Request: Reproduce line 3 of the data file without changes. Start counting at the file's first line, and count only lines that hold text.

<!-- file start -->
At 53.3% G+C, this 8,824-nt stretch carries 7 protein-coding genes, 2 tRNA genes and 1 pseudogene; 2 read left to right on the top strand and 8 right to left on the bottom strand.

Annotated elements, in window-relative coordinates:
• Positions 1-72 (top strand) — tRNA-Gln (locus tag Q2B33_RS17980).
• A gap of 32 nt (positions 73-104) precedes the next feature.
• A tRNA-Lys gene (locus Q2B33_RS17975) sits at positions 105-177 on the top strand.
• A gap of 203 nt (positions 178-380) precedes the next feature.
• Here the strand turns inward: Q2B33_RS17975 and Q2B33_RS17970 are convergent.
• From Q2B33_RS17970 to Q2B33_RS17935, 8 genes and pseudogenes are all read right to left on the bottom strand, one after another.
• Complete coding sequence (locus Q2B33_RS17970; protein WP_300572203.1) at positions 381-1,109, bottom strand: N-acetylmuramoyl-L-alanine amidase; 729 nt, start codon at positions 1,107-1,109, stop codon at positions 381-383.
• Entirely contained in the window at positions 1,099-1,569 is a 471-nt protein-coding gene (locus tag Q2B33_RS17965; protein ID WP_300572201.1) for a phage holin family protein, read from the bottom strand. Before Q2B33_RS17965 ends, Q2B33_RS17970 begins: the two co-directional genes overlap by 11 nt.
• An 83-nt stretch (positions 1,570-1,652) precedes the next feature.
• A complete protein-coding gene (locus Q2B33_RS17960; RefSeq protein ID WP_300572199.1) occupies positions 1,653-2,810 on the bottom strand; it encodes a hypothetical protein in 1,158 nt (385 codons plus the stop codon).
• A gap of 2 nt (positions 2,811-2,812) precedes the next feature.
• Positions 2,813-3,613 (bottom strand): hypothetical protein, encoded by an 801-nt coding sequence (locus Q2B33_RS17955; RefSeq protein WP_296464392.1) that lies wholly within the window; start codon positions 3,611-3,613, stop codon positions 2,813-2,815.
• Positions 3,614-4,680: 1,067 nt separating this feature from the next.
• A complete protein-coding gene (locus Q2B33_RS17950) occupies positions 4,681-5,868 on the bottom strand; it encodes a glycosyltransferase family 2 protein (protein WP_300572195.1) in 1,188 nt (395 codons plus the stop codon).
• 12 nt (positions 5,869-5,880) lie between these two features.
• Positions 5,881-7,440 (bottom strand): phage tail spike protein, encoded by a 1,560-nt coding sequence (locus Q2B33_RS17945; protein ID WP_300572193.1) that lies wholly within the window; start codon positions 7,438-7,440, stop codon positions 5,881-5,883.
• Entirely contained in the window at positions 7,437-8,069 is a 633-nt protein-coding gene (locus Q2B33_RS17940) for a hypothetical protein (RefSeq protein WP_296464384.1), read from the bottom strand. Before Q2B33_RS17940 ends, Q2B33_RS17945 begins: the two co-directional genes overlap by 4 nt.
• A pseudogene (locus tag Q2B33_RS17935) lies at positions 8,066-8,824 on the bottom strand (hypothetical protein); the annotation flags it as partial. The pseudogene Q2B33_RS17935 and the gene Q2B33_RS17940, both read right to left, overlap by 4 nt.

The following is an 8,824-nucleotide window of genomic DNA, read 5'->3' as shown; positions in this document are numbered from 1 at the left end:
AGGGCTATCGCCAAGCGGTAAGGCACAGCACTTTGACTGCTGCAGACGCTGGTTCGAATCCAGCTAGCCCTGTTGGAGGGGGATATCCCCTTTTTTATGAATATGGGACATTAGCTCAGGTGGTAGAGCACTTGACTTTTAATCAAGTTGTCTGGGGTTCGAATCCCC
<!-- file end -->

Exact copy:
• Positions 1-72 (top strand) — tRNA-Gln (locus tag Q2B33_RS17980).